There are no national standards for what a “green” home really is. The USGBC (United States Green Building Council) has the most recognized green building and retrofitting/remodeling standards in the country. But there are others—all with different standards. There’s the National Association of Home Builders (NAHB), Build It Green and Built Green (yes, different organizations). Then there are local standards such as Arlington, Virginia's Green Home Choice Program. Well you get the picture--whose standards do you use. But here’s the thing—right now, in the Washington Metro area where I do business, there just aren’t a lot of new homes being built to any particular "green" standards. Many builders are at least building all new homes to EnergyStar standards. But as I said last week, energy efficiency alone does not a "green" home make. And with the exception of USGBC, most of these ratings are for new construction.
So most of my clients are just trying to figure out what things they should do to upgrade and retrofit their older existing homes—either the one they’re buying or the one they’re selling—to make them more eco-friendly. What is the first thing you should do? Well I believe reducing your energy consumption is one of the most important and cost effective things to do first. This isn't necessarily sexy like putting in cork or bamboo floors or ice stone countertops. But it will have a measurable effect on reducing your impact on dwindling and non-renewable resources as well as significantly reducing utility bills. Even if your home is only ten years old, it probably pretty energy inefficient.
First, insulate. I know—BOOOORING. Oh well—so use the money you save on utility bills to buy an Ipad or something. The cost of heating and cooling a home is 50-60 % of the total energy bill. A few hundred dollars spent on insulation alone can cut a home’s energy bill by up to 20% per year. There are many types of insulation and I’m not going to discuss them here. But there are environmental concerns to some degree for most of them. So check out this link that discusses the pros and cons. Some of the cons do have indoor air quality issues. I will tell you that my favorite insulation is made from blue jeans. It’s the ultimate in reduce (get rid of some of your 10 pairs of jeans), reuse, and recycle thinking.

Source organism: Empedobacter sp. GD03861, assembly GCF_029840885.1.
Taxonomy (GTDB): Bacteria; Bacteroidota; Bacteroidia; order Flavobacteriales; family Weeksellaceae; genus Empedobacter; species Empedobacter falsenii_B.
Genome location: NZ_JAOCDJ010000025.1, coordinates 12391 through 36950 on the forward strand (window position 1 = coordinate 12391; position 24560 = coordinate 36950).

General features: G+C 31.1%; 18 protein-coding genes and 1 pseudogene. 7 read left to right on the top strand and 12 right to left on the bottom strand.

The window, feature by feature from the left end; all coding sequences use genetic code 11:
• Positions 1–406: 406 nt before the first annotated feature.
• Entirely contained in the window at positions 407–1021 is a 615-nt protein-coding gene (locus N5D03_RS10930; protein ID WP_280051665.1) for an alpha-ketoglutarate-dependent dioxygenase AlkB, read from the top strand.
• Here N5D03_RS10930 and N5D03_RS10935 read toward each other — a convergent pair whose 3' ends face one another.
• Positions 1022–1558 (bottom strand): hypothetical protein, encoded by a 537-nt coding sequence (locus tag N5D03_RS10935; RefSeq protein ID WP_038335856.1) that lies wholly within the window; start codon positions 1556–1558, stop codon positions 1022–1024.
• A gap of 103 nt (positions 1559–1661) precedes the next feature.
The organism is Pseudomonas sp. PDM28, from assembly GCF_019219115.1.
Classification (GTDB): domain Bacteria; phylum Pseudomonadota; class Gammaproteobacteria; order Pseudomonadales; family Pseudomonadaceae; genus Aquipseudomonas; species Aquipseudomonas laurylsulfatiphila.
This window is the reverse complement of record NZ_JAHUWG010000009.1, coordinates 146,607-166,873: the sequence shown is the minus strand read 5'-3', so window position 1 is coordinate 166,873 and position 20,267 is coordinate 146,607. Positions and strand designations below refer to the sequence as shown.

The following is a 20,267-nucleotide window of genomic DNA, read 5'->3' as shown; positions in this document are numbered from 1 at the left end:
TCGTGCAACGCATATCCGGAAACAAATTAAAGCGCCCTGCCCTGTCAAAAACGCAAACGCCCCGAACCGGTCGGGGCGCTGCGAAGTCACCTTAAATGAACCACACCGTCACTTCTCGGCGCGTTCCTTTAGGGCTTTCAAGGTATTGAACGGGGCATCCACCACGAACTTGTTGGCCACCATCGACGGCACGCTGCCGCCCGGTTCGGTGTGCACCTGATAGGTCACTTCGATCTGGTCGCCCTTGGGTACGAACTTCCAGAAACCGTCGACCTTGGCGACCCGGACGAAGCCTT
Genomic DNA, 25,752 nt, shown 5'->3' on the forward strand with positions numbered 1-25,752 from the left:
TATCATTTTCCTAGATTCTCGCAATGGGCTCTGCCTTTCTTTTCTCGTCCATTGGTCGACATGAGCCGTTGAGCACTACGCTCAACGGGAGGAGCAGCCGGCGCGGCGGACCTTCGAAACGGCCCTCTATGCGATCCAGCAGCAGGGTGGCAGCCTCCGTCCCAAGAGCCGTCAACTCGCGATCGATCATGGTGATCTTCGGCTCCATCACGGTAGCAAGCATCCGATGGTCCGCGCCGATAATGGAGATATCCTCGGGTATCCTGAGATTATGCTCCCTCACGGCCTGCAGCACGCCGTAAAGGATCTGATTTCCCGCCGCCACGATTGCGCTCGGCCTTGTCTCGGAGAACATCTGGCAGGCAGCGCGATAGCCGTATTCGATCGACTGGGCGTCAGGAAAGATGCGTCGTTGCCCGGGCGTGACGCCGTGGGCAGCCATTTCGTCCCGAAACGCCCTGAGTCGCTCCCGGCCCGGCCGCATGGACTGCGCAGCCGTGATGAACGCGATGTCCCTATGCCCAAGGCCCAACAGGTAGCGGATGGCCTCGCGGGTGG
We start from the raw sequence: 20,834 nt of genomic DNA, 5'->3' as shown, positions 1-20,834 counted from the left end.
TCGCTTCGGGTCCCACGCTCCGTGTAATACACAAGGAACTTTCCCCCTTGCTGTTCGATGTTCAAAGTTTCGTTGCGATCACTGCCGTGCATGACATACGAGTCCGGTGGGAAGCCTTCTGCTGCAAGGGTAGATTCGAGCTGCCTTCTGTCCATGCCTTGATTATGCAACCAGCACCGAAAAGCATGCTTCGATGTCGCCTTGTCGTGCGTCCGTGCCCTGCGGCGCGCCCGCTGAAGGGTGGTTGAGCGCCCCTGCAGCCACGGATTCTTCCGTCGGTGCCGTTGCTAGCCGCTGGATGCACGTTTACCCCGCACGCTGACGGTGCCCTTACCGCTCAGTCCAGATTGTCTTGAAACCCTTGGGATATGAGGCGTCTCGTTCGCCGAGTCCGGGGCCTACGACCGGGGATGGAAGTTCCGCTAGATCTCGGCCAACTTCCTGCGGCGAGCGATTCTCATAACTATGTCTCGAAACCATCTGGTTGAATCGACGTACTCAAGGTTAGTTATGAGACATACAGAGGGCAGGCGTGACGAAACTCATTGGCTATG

Second, air seal--also not exciting. But like insulation, air sealing stops you from paying to heat and cool the outside of your home. You can find many leaks simply by feeling the air coming in around doors and windows. However, many leaks that come from spaces holes in attics, basements and crawl spaces. These can be harder to find and a much bigger energy waster. You might consider having a professional energy audit. Energy auditors use equipment, such as infrared cameras and blower doors, designed to suss out all the leaks in your house. Some state energy departments have programs that are free or for a nominal fee, will do an energy rating on your home.
Oh, and by the way-- there’s a 30% federal tax credit (up to $1500) on energy efficiency purchases until December 31, 2010. So this is the year to give that home you’re buying or selling, an energy makeover.
My purpose is to serve my clients and advocate for their highest and best good, so they attain their real estate goals.